South Korean news media on Friday expressed anger and outrage after Chinese security guards beat and severely injured a South Korean photojournalist covering President Moon Jae-In’s visit to Beijing.
Opposition parties and internet users joined in, saying the incident epitomised the Asian giant’s attitude towards its smaller neighbour.
The main opposition Liberty Korea Party urged Moon to call off his four-day state visit and return home immediately, saying the violence was a “terror attack against the whole of South Korea”.
The photographer was thrown to the floor and kicked, reportedly suffering fractured facial bones and ruptured vessels in an eye, as Chinese security personnel stopped South Korean photographers following Moon’s delegation at a trade show.
“Mistreatment of President Moon and lynching of a Korean journalist — This is the Chinese Dream”, the Chosun Ilbo, South Korea’s largest-circulation daily, headlined its editorial, referring to President Xi Jinping’s promise of prosperity and influence.
Chosun and other newspapers noted Moon had his first three meals in China without any Chinese officials on hand, with a lunch with Premier Li Keqiang unilaterally scrapped.
He was greeted by an assistant minister when he landed, while Philippine President Rodrigo Duterte was welcomed last year by Foreign Minister Wang Yi.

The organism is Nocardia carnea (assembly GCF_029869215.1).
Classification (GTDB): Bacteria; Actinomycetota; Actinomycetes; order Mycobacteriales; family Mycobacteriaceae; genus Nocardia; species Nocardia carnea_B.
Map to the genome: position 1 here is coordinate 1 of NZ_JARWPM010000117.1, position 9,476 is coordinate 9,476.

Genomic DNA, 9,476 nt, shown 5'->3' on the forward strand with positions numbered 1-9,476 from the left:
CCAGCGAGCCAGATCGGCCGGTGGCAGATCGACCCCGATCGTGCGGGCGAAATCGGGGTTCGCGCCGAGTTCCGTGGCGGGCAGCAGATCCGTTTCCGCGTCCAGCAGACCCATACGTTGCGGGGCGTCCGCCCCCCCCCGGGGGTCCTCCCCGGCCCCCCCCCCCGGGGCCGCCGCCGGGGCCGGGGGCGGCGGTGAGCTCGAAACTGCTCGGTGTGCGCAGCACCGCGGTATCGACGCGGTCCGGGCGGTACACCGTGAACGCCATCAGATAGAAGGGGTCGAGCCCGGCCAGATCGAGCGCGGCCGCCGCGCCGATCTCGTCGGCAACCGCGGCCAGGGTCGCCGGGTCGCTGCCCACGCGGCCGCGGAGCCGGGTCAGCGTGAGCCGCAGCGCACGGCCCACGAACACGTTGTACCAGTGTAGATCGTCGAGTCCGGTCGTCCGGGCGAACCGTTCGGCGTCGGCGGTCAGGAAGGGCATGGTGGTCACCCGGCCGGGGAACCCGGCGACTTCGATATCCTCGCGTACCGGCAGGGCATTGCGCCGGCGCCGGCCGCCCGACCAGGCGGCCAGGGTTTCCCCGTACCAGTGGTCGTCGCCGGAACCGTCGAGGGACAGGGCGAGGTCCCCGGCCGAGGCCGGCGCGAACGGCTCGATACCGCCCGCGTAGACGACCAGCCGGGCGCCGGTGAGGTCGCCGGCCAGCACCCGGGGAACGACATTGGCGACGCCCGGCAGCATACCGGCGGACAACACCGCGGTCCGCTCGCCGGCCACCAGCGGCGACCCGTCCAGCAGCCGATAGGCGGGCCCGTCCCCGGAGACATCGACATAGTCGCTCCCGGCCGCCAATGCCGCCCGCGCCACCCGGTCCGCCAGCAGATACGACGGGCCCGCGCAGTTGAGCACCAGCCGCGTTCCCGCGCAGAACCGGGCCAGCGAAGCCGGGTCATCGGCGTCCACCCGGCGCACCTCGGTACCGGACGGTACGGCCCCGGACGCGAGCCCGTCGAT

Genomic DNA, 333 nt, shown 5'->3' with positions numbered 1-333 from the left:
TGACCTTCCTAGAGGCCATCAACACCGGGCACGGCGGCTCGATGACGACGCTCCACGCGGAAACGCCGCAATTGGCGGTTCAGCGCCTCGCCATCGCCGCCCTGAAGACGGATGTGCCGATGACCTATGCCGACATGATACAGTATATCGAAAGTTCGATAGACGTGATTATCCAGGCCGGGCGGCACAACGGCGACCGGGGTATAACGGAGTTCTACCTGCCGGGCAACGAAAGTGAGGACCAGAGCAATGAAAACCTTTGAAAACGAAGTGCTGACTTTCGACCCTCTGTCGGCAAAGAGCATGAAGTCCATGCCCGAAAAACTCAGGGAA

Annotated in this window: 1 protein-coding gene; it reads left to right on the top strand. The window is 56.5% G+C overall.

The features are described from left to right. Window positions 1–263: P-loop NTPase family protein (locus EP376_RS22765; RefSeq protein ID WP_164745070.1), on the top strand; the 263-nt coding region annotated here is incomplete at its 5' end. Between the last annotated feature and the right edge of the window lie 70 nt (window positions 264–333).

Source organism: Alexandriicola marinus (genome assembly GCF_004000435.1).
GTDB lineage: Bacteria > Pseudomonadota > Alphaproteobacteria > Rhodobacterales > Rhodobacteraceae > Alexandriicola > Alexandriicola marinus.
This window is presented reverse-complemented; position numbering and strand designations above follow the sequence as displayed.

Chosun said the perceived diplomatic slight and the violence against a member of Moon’s presidential press corps were “not accidental” and were driven by “China’s arrogant and violent nature” and “Seoul’s subservient attitude”.
“This rudeness China exhibited toward the South Korean presidential entourage is the very nature of the Chinese Dream,” it added.
The English-language Korea Times called it “an appalling use of force by Chinese security”.
“We are dumbfounded and enraged at such violence against visitors… We are outraged by the rude welcome”, it said.
Internet users also reacted angrily.
“China trampled upon Korea and the whole Korean people,” one said in a posting.
But others said many Korean photojournalists are overly eager to get the best possible images and often cross cordons, sparking trouble with security guards.
Chinese foreign ministry spokesman Lu Kang said Thursday that while the trade show had been organised by the South Korean side, “if someone is hurt, of course we are concerned about that”.